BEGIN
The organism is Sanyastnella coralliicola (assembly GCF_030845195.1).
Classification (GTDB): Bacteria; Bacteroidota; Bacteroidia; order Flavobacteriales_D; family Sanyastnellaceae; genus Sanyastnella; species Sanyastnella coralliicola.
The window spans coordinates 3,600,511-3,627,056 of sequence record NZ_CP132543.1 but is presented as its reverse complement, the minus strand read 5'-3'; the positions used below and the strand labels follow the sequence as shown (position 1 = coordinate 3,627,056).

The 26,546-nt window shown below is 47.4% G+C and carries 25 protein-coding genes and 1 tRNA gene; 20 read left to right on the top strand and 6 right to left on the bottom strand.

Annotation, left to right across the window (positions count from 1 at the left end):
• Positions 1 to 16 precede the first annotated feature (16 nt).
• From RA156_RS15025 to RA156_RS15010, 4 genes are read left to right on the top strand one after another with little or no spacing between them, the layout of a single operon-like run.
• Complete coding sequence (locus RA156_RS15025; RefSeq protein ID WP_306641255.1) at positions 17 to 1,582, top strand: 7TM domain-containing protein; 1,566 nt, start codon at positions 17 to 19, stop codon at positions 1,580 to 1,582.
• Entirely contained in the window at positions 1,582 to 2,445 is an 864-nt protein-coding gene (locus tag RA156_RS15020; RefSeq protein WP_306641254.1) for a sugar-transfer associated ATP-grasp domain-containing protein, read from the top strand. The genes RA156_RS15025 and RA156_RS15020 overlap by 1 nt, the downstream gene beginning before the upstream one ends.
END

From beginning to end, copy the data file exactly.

The organism is Sanyastnella coralliicola (assembly GCF_030845195.1).
Classification (GTDB): Bacteria; Bacteroidota; Bacteroidia; order Flavobacteriales_D; family Sanyastnellaceae; genus Sanyastnella; species Sanyastnella coralliicola.
The window spans coordinates 3,600,511-3,627,056 of sequence record NZ_CP132543.1 but is presented as its reverse complement, the minus strand read 5'-3'; the positions used below and the strand labels follow the sequence as shown (position 1 = coordinate 3,627,056).

The 26,546-nt window shown below is 47.4% G+C and carries 25 protein-coding genes and 1 tRNA gene; 20 read left to right on the top strand and 6 right to left on the bottom strand.

Annotation, left to right across the window (positions count from 1 at the left end):
• Positions 1 to 16 precede the first annotated feature (16 nt).
• From RA156_RS15025 to RA156_RS15010, 4 genes are read left to right on the top strand one after another with little or no spacing between them, the layout of a single operon-like run.
• Complete coding sequence (locus RA156_RS15025; RefSeq protein ID WP_306641255.1) at positions 17 to 1,582, top strand: 7TM domain-containing protein; 1,566 nt, start codon at positions 17 to 19, stop codon at positions 1,580 to 1,582.
• Entirely contained in the window at positions 1,582 to 2,445 is an 864-nt protein-coding gene (locus tag RA156_RS15020; RefSeq protein WP_306641254.1) for a sugar-transfer associated ATP-grasp domain-containing protein, read from the top strand. The genes RA156_RS15025 and RA156_RS15020 overlap by 1 nt, the downstream gene beginning before the upstream one ends.